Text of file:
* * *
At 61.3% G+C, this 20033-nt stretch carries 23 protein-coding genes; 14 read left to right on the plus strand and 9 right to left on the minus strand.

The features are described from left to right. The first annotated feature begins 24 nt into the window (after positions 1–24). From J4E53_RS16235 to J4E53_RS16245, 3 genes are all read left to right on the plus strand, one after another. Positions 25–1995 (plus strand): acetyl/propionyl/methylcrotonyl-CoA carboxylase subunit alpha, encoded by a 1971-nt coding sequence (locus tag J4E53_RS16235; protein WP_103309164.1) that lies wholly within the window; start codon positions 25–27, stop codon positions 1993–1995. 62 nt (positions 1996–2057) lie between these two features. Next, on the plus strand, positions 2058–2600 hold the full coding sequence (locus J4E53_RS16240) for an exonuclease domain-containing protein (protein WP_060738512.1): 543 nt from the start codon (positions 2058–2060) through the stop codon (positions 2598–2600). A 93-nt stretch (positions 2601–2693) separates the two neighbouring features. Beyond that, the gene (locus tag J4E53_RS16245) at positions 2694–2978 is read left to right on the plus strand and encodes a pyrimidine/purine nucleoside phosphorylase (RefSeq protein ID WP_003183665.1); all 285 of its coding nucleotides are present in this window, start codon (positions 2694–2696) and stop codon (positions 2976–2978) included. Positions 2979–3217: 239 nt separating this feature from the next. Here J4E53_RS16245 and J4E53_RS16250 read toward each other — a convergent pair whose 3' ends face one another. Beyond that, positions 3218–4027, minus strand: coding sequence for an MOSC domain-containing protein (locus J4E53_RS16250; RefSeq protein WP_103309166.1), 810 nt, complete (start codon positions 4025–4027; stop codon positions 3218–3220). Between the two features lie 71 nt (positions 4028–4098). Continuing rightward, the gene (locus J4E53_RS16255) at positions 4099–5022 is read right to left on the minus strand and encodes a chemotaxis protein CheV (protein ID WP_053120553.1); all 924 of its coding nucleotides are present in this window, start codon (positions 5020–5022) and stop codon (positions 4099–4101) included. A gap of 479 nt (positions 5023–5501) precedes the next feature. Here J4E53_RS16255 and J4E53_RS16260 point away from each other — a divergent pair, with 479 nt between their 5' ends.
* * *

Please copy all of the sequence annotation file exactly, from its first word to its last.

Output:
At 61.3% G+C, this 20033-nt stretch carries 23 protein-coding genes; 14 read left to right on the plus strand and 9 right to left on the minus strand.

The features are described from left to right. The first annotated feature begins 24 nt into the window (after positions 1–24). From J4E53_RS16235 to J4E53_RS16245, 3 genes are all read left to right on the plus strand, one after another. Positions 25–1995 (plus strand): acetyl/propionyl/methylcrotonyl-CoA carboxylase subunit alpha, encoded by a 1971-nt coding sequence (locus tag J4E53_RS16235; protein WP_103309164.1) that lies wholly within the window; start codon positions 25–27, stop codon positions 1993–1995. 62 nt (positions 1996–2057) lie between these two features. Next, on the plus strand, positions 2058–2600 hold the full coding sequence (locus J4E53_RS16240) for an exonuclease domain-containing protein (protein WP_060738512.1): 543 nt from the start codon (positions 2058–2060) through the stop codon (positions 2598–2600). A 93-nt stretch (positions 2601–2693) separates the two neighbouring features. Beyond that, the gene (locus tag J4E53_RS16245) at positions 2694–2978 is read left to right on the plus strand and encodes a pyrimidine/purine nucleoside phosphorylase (RefSeq protein ID WP_003183665.1); all 285 of its coding nucleotides are present in this window, start codon (positions 2694–2696) and stop codon (positions 2976–2978) included. Positions 2979–3217: 239 nt separating this feature from the next. Here J4E53_RS16245 and J4E53_RS16250 read toward each other — a convergent pair whose 3' ends face one another. Beyond that, positions 3218–4027, minus strand: coding sequence for an MOSC domain-containing protein (locus J4E53_RS16250; RefSeq protein WP_103309166.1), 810 nt, complete (start codon positions 4025–4027; stop codon positions 3218–3220). Between the two features lie 71 nt (positions 4028–4098). Continuing rightward, the gene (locus J4E53_RS16255) at positions 4099–5022 is read right to left on the minus strand and encodes a chemotaxis protein CheV (protein ID WP_053120553.1); all 924 of its coding nucleotides are present in this window, start codon (positions 5020–5022) and stop codon (positions 4099–4101) included. A gap of 479 nt (positions 5023–5501) precedes the next feature. Here J4E53_RS16255 and J4E53_RS16260 point away from each other — a divergent pair, with 479 nt between their 5' ends.